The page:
Essay Contest Scoring Rubric For Writing

 

Fae Savignano, Senior Vice President and expert on all things promotional, weighs in on what good criteria are for judging a contest in her blog post for the month.

As you are all probably aware, a contest is a game of skill; whereby entrants are judged on their ability to successfully perform skill-type activities. For example, writing an essay, preparing a recipe, answering trivia questions or solving puzzles would all be deemed to require skill.

To solidify the importance and absolute necessity of skill in a Contest, sponsors should focus on and clearly identify the scoring and judging process to be employed. The contest requirements, the criteria on which each entry will be judged, and the relative weight given to each criterion should be clearly identified. It is also important to state who will be judging these entries, their qualifications if applicable and explain the method of judging each entry.

Good judging criteria for contests should be thoughtfully considered when designing a contest, as the sponsor must clearly define their specific criteria for judging entries within the Official Rules. Selection of the appropriate judging criteria should be based on what are the sponsor’s goal(s) for the contest; what type of ROI and product/customer information they are trying to collect; how this fits into their advertising/social media plan; and, what has proven to work best in past “like” promotions.

For example, essay contests can be judged on originality, content, clarity of expression, humor and creativity; photo contests on composition, originality, clarity and quality of photo, color and creativity; video contests on originality; overall artistic impression; audience appeal, audio and visual quality of video and entertainment quality; recipe contests on ease of preparation, visual appeal and taste. In trivia and puzzle games, winners are judged by their ability to correctly answer the questions or solve the puzzles, sometimes with a time factor applied. Additional judging criteria examples include: appropriateness to theme; functionality, visual design, Creativity and uniqueness of concept and innovative means of delivering the message to name a few.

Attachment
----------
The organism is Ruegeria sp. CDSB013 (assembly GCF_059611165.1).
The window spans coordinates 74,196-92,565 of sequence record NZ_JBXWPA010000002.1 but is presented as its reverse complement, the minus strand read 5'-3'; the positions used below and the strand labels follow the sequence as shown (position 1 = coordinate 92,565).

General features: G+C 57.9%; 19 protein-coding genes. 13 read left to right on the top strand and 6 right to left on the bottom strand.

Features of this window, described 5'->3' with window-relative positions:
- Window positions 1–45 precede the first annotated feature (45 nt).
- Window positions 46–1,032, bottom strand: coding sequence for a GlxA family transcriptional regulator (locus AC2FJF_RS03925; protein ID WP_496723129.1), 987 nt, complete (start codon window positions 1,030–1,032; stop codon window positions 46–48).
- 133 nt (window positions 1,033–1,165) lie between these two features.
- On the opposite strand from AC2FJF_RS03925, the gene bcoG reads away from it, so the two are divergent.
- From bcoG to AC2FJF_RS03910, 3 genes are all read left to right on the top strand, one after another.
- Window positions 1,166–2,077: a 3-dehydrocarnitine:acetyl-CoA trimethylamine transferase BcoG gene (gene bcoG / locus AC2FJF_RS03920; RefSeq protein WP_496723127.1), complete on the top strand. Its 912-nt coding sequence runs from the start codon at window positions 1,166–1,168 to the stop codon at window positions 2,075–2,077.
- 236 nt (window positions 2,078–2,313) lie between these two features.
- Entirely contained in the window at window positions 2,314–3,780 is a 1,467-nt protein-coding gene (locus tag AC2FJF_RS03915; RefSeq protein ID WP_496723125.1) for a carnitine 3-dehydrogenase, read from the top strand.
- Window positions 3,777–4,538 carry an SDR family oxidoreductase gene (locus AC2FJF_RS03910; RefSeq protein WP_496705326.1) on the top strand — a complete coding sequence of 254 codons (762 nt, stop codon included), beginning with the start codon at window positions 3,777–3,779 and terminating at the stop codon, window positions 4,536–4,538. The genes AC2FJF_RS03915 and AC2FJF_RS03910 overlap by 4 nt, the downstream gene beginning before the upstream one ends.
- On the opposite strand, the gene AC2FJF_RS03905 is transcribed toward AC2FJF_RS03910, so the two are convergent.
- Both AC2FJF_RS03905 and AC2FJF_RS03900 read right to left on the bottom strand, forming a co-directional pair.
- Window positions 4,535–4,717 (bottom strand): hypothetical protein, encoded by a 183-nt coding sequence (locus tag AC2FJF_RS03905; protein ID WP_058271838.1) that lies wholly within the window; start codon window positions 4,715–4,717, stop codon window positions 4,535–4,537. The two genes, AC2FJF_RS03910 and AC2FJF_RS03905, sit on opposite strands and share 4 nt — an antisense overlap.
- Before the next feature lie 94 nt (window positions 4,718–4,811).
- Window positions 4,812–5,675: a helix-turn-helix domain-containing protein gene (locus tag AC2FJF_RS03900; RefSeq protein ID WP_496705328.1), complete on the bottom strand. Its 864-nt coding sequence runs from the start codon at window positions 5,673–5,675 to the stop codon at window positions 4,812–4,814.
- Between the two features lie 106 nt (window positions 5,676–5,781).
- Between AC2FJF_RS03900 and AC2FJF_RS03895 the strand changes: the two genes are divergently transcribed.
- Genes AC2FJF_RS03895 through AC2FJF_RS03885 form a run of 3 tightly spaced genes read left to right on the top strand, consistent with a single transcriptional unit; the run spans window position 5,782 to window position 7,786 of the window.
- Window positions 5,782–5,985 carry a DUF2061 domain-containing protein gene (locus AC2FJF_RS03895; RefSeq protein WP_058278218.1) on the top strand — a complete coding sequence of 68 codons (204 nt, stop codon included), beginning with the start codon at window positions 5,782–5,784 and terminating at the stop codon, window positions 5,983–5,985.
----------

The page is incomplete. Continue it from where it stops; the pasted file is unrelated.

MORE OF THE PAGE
Once the judging criteria have been established, appropriate percentages must be assigned to each for an overall total of 100%. The percentage assigned to each criterion should be weighted upon the relevance to the promotion; the brand requirement and the sponsor’s goals. It is also important to ensure that judging criteria is objective, judges are expertly qualified, entrants compete on a level playing field, and tie-breakers are based on skill. And, remember that skill promotions require more administration than games of chance, because all entries must be considered and judged.

To learn more about running a skill contest and customizing the judging criteria to meet your goals, contact us.

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The Gilder Lehrman Institute presents an annual essay contest for Gilder Lehrman Affiliate School students in grades 6–12. Students examine the nation’s most divisive conflict through letters, speeches, songs, photographs, newspapers, military orders, and other documents, conducting research in primary as well as secondary sources. 

Prizes

High School

  • First Place: $1,000 to the student and $500 to the school
  • Second Place: $750 to the student
  • Third Place: $500 to the student
  • Honorable Mention: $100 to seven honorable mention students
  • In addition, the student with the top entry from each school will receive a Gilder Lehrman publication to recognize their achievement. The school with the most entries and the school with the highest average judges’ score (minimum 10 entries) will each receive a special certificate and pack of materials.

Middle School

  • First Place: $300 to the student
  • Second Place: $200 to the student
  • Third Place: $100 to the student
  • In addition, the student with the top entry from each school will receive a Gilder Lehrman publication to recognize their achievement. The school with the most entries and the school with the highest average judges’ score (minimum 10 entries) will each receive a special certificate and pack of materials.

NEW Documentary Film Category

This year, students have the option of submitting a written essay or an entry in our new Documentary Film category. Top films will be well researched, well organized, and edited in a manner that is clear, articulate, and visually impactful. We strongly encourage collaboration between language arts and social studies departments to assist students with all aspects of the writing process, and between social studies and arts teachers to assist students with aspects of documentary film production and editing.

  • First Place: $1,000 and an archive of great Civil War documentaries to the student
  • Second Place: $750 to the student
  • Third Place: $500 to the student

Submission Requirements

The 2017–2018 Civil War Essay Contest is now closed. Winners will be announced in mid-March. Additional information, contest forms, a scoring rubric, and other important details on submissions can be found in the 2017–2018 Civil War Essay Contest information packet.

 

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